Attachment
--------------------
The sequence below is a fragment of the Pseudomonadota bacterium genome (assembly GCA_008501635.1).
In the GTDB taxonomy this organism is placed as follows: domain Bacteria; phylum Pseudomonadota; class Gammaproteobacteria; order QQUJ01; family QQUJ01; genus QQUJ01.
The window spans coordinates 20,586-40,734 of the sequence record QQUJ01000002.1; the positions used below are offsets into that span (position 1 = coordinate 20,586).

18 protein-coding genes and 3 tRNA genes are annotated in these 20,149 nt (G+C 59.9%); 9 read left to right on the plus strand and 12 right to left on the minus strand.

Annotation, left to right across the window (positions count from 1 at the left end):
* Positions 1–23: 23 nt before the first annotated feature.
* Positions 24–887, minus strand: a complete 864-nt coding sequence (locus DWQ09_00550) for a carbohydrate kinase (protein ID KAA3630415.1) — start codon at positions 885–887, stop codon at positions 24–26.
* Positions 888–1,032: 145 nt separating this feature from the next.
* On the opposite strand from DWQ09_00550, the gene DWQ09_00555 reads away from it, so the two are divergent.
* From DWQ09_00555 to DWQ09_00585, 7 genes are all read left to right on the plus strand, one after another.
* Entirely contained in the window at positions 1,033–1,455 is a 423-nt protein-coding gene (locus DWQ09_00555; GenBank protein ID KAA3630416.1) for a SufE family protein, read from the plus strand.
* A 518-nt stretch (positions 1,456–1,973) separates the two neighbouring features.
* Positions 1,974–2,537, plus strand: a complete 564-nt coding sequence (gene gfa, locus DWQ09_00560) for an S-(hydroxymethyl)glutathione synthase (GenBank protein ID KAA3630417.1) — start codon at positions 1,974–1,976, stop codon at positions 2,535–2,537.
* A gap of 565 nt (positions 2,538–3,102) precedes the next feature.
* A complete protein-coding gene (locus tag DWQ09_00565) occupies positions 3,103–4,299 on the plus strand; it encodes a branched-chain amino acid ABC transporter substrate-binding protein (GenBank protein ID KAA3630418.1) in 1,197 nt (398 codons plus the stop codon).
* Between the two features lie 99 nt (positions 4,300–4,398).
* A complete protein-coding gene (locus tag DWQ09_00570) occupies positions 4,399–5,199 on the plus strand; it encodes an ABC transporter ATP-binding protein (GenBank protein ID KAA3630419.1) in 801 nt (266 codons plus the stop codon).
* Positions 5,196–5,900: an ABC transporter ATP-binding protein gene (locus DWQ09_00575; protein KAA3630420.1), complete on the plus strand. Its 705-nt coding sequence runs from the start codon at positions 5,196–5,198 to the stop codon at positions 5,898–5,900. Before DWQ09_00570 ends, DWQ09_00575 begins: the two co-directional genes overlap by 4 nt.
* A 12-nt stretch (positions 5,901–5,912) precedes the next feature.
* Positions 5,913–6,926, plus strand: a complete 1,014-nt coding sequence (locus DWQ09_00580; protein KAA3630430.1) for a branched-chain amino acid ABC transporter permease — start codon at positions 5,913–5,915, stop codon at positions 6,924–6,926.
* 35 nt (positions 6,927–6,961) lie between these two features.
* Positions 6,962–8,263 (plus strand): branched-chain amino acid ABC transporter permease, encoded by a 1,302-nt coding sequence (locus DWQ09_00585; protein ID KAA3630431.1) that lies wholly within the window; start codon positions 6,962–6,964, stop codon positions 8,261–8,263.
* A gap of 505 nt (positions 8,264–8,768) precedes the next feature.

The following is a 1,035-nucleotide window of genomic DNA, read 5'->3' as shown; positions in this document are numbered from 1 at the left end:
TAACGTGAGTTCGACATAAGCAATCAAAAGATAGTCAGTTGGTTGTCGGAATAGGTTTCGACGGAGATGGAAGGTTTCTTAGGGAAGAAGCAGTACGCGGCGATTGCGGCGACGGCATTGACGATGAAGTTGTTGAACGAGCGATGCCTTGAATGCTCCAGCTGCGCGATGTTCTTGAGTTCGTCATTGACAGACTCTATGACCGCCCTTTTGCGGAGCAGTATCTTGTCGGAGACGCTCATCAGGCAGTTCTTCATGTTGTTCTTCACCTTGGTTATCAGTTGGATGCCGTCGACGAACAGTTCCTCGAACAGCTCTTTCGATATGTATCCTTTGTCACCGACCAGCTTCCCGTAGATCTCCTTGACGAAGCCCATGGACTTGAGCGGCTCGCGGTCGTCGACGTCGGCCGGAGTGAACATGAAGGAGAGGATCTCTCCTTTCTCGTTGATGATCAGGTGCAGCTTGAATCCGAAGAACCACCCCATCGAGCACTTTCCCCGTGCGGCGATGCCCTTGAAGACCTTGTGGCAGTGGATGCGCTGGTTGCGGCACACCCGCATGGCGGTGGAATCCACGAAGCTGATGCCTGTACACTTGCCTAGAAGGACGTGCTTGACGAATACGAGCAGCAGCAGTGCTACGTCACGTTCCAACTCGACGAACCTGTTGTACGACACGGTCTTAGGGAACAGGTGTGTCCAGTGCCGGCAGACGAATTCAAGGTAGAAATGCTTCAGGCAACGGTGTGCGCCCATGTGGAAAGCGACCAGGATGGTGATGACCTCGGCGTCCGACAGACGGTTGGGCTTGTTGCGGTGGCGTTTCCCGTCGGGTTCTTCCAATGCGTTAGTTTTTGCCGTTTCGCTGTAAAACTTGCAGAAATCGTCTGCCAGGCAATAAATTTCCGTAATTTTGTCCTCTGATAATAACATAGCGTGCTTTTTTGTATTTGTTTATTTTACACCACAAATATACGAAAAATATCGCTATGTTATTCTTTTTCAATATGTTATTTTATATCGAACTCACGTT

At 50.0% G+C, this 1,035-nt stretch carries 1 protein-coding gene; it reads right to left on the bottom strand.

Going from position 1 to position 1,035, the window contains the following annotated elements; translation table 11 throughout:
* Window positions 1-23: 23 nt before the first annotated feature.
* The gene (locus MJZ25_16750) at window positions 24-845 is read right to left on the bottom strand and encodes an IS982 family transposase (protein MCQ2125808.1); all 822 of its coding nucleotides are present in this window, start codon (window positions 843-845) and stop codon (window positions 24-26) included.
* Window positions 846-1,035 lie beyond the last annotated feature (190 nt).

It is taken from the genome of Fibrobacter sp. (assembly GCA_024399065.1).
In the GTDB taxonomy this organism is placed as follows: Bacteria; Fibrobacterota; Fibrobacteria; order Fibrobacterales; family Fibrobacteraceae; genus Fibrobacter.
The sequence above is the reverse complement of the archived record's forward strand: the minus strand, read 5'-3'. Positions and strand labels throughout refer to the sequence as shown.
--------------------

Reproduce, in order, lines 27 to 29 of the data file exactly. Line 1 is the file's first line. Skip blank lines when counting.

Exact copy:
Going from position 1 to position 1,035, the window contains the following annotated elements; translation table 11 throughout:
* Window positions 1-23: 23 nt before the first annotated feature.
* The gene (locus MJZ25_16750) at window positions 24-845 is read right to left on the bottom strand and encodes an IS982 family transposase (protein MCQ2125808.1); all 822 of its coding nucleotides are present in this window, start codon (window positions 843-845) and stop codon (window positions 24-26) included.